Policy Study

Federal Power

The Case for Privatizing Electricity

Executive Summary

The federal government is the nation’s largest producer of electric power, via the Tennessee Valley Authority (TVA) and the five power marketing administrations (PMAs). These electricity businesses, along with the numerous federally subsidized cooperatives and municipal utilities, are poorly managed, inefficient, and at considerable risk in the emerging environment of electricity competition.

Two dozen other countries recognizing similar problems with government electricity provision have launched ambitious electricity privatization programs. Participating countries include highly developed nations such as Australia, Britain, Canada, and Germany; developing nations such as Argentina, Brazil, Taiwan, and Thailand; and former communist countries such as Hungary and Poland. In 1995 electricity was the largest category of privatization worldwide, with $13 billion in sales volume. Over the past decade over $35 billion of government electricity corporations have been privatized worldwide.

Other countries have privatized electricity for two main reasons: 1) to improve the efficiency and performance of their electric power industry, particularly as competition in this sector emerges, and 2) to raise capital to reduce their national debts. Both objectives are equally applicable to the United States, but the U.S. federal government has yet to divest a single electric power asset. The Clinton administration’s FY 1996 budget called for the privatization of the four smallest PMAs, but this initiative stalled in the 104th Congress, and congressional calls for privatization of the larger TVA and the Bonneville Power Administration (BPA) also have been rebuffed.

Privatizing federal electricity and ending current subsidies would have the following benefits:

  • Sale of federal power enterprises would raise $15 30 billion, which could be applied to reducing the national debt.
  • Total direct subsidies to government-owned utilities and cooperatives of about $7 10 billion per year would end. Of this total, $3 billion per year is lost government revenue due to the sale of preference power at below-market prices.
  • Privatization would lead to substantial gains in efficiency and performance by the privatized utilities. Government-owned utilities worldwide suffer substantial operational problems and face political interference in management and investment decisions, which can be solved by the shift to investor-ownership.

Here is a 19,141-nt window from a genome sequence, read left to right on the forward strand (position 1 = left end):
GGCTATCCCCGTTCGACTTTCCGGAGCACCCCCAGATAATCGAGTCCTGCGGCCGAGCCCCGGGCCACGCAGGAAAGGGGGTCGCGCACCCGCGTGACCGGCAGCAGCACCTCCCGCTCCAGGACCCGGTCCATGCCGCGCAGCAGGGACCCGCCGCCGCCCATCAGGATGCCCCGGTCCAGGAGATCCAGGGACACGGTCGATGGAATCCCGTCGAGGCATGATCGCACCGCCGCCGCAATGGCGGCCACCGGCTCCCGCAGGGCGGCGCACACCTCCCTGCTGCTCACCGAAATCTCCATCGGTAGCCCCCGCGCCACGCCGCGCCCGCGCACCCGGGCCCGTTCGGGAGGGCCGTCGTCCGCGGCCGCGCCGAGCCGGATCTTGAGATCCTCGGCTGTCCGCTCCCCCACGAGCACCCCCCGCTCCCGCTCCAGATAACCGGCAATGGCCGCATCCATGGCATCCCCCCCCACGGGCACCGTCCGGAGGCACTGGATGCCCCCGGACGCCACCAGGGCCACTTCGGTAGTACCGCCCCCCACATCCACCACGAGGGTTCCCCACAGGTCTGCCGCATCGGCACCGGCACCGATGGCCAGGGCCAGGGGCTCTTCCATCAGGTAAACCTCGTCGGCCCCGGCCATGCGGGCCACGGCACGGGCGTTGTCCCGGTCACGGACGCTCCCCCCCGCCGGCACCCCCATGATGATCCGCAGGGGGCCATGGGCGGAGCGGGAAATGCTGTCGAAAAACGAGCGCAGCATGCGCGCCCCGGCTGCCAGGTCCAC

• Putting the transmission grids of the TVA and the PMAs into the emerging competitive market would help promote efficiency and lower electricity prices for all Americans. There is no good reason for the Federal Energy Regulatory Commission to treat these transmission assets differently from those of investorowned utilities.

Privatization and the end of electricity subsidies could be a win-win proposition. First, existing subsidies are grossly inefficient; about half of the subsidies that flow through various government-owned utilities and co-ops don’t reach the final consumers. Thus, a well-crafted privatization which provides these consumers with modest transitional protection from rising prices might push aside remaining consumer resistance. Second, environmental interests are not well served by government involvement in the electric power industry. Below-market pricing increases energy consumption and pollution; privatization legislation also offers an opportunity to reconsider the licenses on environmentally sensitive federal hydro facilities. Third, opening up all transmission access to competitive power delivery will expand price competition, benefiting electricity consumers nationwide.

At a time when President Clinton acknowledges that the era of big government is over and that government cannot solve all our problems, it would be sensible to begin this transition by eliminating the federal government’s damaging role in our nation’s power markets. In particular, the continued government ownership of the TVA and the PMAs outdated legacies of the era of big government can no longer be justified in the context of the president’s framework.